Taming the Wild West Festival

tv footage of tom donahue discussing the cancelled 1969 wild west festival.

Tom Donahue and other organizers of the Wild West Festival, Press Conference, 6 August 1969, photograph from Aquarius Weekly.

Alex Cherian, the amazing archivist at the San Francisco State University’s Bay Area Television Archives, unearthed this nugget of KQED TV footage from 1969: it features excerpts of Tom Donahue, DJ and San Francisco countercultural icon, discussing the cancelled Wild West Festival. The goal of Wild West was to offer a free music and arts festival in Golden Gate Park, funded by three nights of paid concerts by rock superstars in Kezar Stadium (a poster for the cancelled concerts exists even though it did not take place; instead, concerts with different lineups were held at various ballrooms around the city). The full story of the Wild West Festival appears in my book, The Republic of Rock (coming out in paperback just in time for the fiftieth anniversary of the Summer of Love in 2017!).

Here’s the quick version of the story: various band managers and emerging rock industry leaders in San Francisco wanted to recover and even expand the energies of the city’s Summer of Love counterculture, which had first surfaced in 1966-67. Their concept was to organize a DIY infrastructure so that musicians and artists could themselves put on events for all ages and in all art forms around Golden Gate Park, with big headliners to play in Kezar Stadium (located in the park) to fund the entire affair. Any additional funds would go toward establishing an arts center for musicians and other artists to continue their work. The organizers established a planning committee, hired Berkeley Folk Music Festival director Barry Olivier to oversee various committees of artists, and even established a San Francisco Music Council to include representation from musicians, artists, activist groups, and others around the Bay Area. It seemed like the natural development of the more spontaneous Panhandle concerts and other events in and around Golden Gate Park that had been organized by the Diggers and others in the Haight Ashbury.

Wild West had so much steam by the early summer of 1969 that one underground newspaper article referred to an obscure festival to occur the week prior in upstate New York as “Wild East” (that would be the Woodstock Festival). However, troubles during the organizing of Wild West foreshadowed the dissension, disorganization, and violence that would occur at the Bay Area’s Altamont Festival later that year in December (see Joel Selvin’s new book; in fact, Selvin worked for Wild West during the summer of 1969, putting together a newsletter for the event). The objections to the festival did not only come from “establishment” entities such as the Musicians’ Union and the municipal government of San Francisco; they also came, more surprisingly, from activists within the counterculture and New Left. The SF Mime Troupe, various radicalized hippies, and local community activists objected to the festival’s lack of inclusivity and were suspicious of what would actually happen to the funds generated by the event. And they questioned why staff members for Wild West were paid but artists were expected to contribute for free. In short, Wild West generated a lot of friction. That might seem like a negative thing, and it was, but it was also a sign of something we forget: the fierce engagement with questions of politics, economics, civic life, and more that rock music catalyzed during the counterculture years.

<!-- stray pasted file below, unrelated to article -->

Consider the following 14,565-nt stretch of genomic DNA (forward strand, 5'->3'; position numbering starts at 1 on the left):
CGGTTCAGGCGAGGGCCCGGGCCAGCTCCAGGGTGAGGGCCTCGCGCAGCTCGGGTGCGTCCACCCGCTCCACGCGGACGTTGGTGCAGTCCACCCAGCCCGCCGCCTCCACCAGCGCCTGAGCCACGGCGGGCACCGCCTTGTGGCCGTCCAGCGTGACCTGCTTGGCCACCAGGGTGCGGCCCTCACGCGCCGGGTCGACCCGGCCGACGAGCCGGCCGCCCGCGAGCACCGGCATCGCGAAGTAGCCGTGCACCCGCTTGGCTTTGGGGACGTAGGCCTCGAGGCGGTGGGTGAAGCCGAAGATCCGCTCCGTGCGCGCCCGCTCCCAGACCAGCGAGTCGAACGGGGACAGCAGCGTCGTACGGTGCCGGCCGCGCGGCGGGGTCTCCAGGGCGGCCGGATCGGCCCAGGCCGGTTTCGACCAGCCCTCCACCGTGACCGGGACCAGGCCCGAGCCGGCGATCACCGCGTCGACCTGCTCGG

To their credit, the organizers of Wild West made great efforts to include these dissenters, holding forums, community meetings, and expanding the membership of the San Francisco Music Council. Eventually, alas, the organizers were threatened with violence (though none occurred) and called off the event, as Donahue explains at the press conference. But not before the Wild West Festival unleashed a vibrant debate about the use of public spaces such as parks, the role of the arts in political and social activism, what participatory democracy really looked like, how festivity might relate to the creation of institutions and vice-versa, and whether there were economic relationships and transactions that might transcend the existing ones of corporate capitalism in America or whether Wild West was at the cutting edge of a new kind of “hip capitalism.”

All of which is a reminder that the counterculture was hedonistic, adventurous, even reckless, but also a space of robust, vernacular, democratic cultural and political deliberation. And also that sometimes events that do not happen have the most important historical tales to tell.

A few glimpses of the Wild West Festival:

Billboard advertisement for the aborted Wild West Festival, designed by Bob Fried.

Wild West Festival Poster 1969

Poster for “Three Festival Nights in Kezar” for 2-4 August 1969, cancelled at the last minute and moved (with different lineups) to various ballrooms around San Francisco.

“The Wild West Festival is You and Me in a cooperative association…”: Mayor Joseph Alioto’s Office of the Mayor Proclamation of Wild West Week, 18-24 August 1969.

“Stick ‘Em Up ‘Wild West’ This is a Strike!” Protest flier, distributed by the SF Mime Troupe and a collective called the Haight Commune in spring and early summer, 1969.

A Wild West Festival community meeting at the Glide Church, early summer 1969.

Download the PDF file .

Wild West Festival Cancellation Press Conference, Full Transcript, 6 August 1969 (the TV footage only features excerpts from the full press conference; fortunately, there is a full transcript).

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